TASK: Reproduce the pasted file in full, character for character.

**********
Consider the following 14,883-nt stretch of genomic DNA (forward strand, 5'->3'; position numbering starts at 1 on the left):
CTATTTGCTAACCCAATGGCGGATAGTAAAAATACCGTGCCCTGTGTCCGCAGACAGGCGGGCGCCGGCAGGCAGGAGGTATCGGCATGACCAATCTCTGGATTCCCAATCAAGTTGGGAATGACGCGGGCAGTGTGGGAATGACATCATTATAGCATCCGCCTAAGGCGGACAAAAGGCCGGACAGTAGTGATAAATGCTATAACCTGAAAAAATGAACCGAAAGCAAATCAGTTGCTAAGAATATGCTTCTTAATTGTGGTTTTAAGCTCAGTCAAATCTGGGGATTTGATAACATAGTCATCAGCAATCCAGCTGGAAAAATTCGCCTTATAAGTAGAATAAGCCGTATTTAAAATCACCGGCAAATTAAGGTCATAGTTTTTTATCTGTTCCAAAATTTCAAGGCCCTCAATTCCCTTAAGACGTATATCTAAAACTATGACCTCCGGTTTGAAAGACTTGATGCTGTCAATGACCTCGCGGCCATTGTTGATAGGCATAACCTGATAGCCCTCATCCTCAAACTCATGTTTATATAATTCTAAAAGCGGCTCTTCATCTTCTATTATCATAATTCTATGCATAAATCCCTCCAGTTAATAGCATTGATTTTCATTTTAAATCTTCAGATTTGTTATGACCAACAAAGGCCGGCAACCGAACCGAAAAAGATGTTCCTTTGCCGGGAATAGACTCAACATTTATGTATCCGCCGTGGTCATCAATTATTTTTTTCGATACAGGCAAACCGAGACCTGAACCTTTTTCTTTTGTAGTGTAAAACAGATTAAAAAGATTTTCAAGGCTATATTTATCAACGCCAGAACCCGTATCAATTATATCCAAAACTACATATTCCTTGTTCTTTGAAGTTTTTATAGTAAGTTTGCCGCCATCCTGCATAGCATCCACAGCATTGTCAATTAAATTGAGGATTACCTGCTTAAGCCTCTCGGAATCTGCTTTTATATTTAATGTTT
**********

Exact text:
Consider the following 14,883-nt stretch of genomic DNA (forward strand, 5'->3'; position numbering starts at 1 on the left):
CTATTTGCTAACCCAATGGCGGATAGTAAAAATACCGTGCCCTGTGTCCGCAGACAGGCGGGCGCCGGCAGGCAGGAGGTATCGGCATGACCAATCTCTGGATTCCCAATCAAGTTGGGAATGACGCGGGCAGTGTGGGAATGACATCATTATAGCATCCGCCTAAGGCGGACAAAAGGCCGGACAGTAGTGATAAATGCTATAACCTGAAAAAATGAACCGAAAGCAAATCAGTTGCTAAGAATATGCTTCTTAATTGTGGTTTTAAGCTCAGTCAAATCTGGGGATTTGATAACATAGTCATCAGCAATCCAGCTGGAAAAATTCGCCTTATAAGTAGAATAAGCCGTATTTAAAATCACCGGCAAATTAAGGTCATAGTTTTTTATCTGTTCCAAAATTTCAAGGCCCTCAATTCCCTTAAGACGTATATCTAAAACTATGACCTCCGGTTTGAAAGACTTGATGCTGTCAATGACCTCGCGGCCATTGTTGATAGGCATAACCTGATAGCCCTCATCCTCAAACTCATGTTTATATAATTCTAAAAGCGGCTCTTCATCTTCTATTATCATAATTCTATGCATAAATCCCTCCAGTTAATAGCATTGATTTTCATTTTAAATCTTCAGATTTGTTATGACCAACAAAGGCCGGCAACCGAACCGAAAAAGATGTTCCTTTGCCGGGAATAGACTCAACATTTATGTATCCGCCGTGGTCATCAATTATTTTTTTCGATACAGGCAAACCGAGACCTGAACCTTTTTCTTTTGTAGTGTAAAACAGATTAAAAAGATTTTCAAGGCTATATTTATCAACGCCAGAACCCGTATCAATTATATCCAAAACTACATATTCCTTGTTCTTTGAAGTTTTTATAGTAAGTTTGCCGCCATCCTGCATAGCATCCACAGCATTGTCAATTAAATTGAGGATTACCTGCTTAAGCCTCTCGGAATCTGCTTTTATATTTAATGTTT